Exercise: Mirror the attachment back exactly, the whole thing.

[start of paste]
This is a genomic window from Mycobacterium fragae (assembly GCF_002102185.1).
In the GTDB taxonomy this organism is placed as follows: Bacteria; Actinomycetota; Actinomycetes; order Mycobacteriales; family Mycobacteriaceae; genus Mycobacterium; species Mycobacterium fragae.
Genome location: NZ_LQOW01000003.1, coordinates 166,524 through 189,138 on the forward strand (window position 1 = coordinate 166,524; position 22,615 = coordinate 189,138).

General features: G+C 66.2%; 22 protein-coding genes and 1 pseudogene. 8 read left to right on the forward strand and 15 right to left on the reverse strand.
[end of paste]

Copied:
This is a genomic window from Mycobacterium fragae (assembly GCF_002102185.1).
In the GTDB taxonomy this organism is placed as follows: Bacteria; Actinomycetota; Actinomycetes; order Mycobacteriales; family Mycobacteriaceae; genus Mycobacterium; species Mycobacterium fragae.
Genome location: NZ_LQOW01000003.1, coordinates 166,524 through 189,138 on the forward strand (window position 1 = coordinate 166,524; position 22,615 = coordinate 189,138).

General features: G+C 66.2%; 22 protein-coding genes and 1 pseudogene. 8 read left to right on the forward strand and 15 right to left on the reverse strand.